mikeiscool wrote:
> On 7/21/06, Dana Epp <[EMAIL PROTECTED]> wrote:
>>> yeah.
>>> but none of this changes the fact that it IS possible to write completely 
>>> secure code.
>> And it IS possible that a man will walk on Mars someday. But its not
>> practical or realistic in the society we live in today. I'm sorry mic,
>> but I have to disagree with you here.
>> It is EXTREMELY difficult to have code be 100% correct if an application
>> has any level of real use or complexity. There will be security defects.
> Why? Why accept this as a fact? It is not a fact. If you put
> procedures in place and appropriately review and test you can be
> confident.
Sorry, but it is a fact. Yes, you can have provably correct code. Cost
is approximately $20,000 per line of code. That is what the "procedures"
required for correct code cost. Oh, and they are kind of super-linear,
so one program of 200 lines costs more than 2 programs of 100 lines.

>> More importantly, threats are constantly evolving and what you may
>> consider completely secure today may not be tomorrow when a new attack
>> vector is recognized that may attack your software.
> This isn't as true and as wide spread as you make it sound. Consider,
> for example, "SQL Injection". Assuming I do not upgrade my database,
> and do not change my code and server (i.e. do not change my
> environment at all), then if I have prevented this attack initially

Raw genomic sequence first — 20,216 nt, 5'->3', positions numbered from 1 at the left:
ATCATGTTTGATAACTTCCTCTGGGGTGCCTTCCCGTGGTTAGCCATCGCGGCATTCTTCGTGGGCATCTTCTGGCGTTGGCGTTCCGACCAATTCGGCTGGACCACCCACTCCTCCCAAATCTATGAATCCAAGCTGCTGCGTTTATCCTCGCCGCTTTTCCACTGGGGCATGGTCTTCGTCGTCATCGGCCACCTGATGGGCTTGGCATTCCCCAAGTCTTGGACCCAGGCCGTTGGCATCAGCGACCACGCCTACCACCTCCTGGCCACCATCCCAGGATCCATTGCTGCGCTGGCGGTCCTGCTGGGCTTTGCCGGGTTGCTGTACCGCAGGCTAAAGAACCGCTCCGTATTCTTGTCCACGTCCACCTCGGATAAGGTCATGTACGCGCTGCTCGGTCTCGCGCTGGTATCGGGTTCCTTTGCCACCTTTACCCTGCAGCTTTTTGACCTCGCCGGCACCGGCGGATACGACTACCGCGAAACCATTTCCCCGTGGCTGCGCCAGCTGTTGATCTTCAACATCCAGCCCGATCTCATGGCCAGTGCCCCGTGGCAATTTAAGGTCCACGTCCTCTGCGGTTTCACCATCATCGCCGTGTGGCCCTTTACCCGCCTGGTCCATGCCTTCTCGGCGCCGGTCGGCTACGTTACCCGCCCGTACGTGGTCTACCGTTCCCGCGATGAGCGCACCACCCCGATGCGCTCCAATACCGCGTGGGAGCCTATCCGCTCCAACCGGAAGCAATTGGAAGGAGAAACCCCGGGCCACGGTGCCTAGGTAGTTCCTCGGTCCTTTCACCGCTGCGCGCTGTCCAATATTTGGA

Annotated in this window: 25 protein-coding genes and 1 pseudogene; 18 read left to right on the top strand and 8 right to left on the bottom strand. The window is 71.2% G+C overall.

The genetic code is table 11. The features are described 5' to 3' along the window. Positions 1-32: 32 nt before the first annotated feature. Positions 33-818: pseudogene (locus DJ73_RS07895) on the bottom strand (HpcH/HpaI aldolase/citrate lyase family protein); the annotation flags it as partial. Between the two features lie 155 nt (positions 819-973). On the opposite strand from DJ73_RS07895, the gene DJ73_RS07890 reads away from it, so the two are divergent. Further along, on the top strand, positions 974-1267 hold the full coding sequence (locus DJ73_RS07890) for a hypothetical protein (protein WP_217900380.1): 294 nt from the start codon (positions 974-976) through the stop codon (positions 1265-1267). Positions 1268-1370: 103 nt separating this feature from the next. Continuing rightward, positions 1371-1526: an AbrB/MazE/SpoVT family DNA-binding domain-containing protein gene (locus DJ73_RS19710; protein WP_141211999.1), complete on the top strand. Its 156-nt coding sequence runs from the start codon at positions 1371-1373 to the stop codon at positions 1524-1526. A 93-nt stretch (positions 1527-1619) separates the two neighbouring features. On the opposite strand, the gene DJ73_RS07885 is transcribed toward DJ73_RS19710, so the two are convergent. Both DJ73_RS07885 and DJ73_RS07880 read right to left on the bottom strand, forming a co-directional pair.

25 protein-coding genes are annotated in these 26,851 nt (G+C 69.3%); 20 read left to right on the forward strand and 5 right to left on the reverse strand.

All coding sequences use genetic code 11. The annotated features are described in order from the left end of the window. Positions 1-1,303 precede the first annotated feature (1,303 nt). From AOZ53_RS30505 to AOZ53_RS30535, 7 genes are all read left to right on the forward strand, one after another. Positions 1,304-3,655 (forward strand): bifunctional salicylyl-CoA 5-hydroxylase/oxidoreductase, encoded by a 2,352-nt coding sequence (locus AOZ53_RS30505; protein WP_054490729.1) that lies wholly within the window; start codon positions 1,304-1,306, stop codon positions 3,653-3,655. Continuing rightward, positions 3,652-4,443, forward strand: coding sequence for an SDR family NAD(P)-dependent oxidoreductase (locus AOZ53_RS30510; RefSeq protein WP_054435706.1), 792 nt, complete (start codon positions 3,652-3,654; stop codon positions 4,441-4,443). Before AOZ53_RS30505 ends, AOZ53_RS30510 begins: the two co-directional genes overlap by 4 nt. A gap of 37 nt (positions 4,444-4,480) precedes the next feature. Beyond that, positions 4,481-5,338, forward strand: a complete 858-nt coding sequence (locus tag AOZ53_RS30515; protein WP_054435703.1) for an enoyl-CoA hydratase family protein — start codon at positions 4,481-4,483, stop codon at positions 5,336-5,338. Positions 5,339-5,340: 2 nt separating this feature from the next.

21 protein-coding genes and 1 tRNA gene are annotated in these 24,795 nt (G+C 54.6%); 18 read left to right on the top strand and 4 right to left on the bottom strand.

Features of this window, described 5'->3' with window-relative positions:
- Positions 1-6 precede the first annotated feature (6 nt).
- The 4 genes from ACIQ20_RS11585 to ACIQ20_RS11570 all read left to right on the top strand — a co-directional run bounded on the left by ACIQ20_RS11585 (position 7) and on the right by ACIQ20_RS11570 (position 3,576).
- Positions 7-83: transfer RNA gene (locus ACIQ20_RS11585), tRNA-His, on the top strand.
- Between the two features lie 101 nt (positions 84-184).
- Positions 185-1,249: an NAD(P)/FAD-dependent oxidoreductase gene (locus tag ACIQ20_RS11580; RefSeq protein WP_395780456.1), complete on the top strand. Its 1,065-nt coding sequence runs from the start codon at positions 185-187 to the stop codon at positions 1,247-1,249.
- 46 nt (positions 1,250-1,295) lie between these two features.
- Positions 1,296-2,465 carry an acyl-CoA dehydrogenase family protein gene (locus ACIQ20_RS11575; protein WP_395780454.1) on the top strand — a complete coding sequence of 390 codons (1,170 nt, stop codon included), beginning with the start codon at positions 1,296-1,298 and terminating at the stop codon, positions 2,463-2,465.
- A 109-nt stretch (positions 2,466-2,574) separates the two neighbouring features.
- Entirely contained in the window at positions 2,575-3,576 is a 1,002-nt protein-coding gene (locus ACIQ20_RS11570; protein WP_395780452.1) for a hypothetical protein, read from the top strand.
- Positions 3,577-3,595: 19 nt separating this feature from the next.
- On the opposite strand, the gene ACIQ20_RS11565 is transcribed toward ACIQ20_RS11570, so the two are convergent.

> nothing new will come up to suddenly make it work.
Indeed, consider SQL injection attacks. They didn't exist 5 years ago,
because no one had thought of them. Same with XSS bugs. Same with printf
format string attacks. All of them are examples of processing user input
without validation, but they are all really big classes of such, and
they were discovered to occur in very large numbers in common code.

What Dana is trying to tell you is that some time in the next year or
so, someone is going to discover yet another of these major
vulnerability classes that no one has thought of before. At that point,
a lot of code that was thought to be reasonably secure suddenly is

>> And unless you wrote
>> every single line of code yourself without calling out to ANY libraries,
>> you cannot rely on the security of other libraries or components that
>> may NOT have the same engineering discipline that you may have on your
>> own code base.
> Not true; you can call other libraries happily and with confidence if
> you handle the case of them going all kinds of wrong.
This also is false. Consider the JPG bug that badly 0wned Microsoft
desktops a while back. It was a bug in an image processing library. You
try to view an image by processing it with the library, and the result
is that the attacker can execute arbitrary code in your process. That is
pretty difficult to defensively program against.


Crispin Cowan, Ph.D.                      http://crispincowan.com/~crispin/
Director of Software Engineering, Novell  http://novell.com
     Hack: adroit engineering solution to an unaticipated problem
     Hacker: one who is adroit at pounding round pegs into square holes

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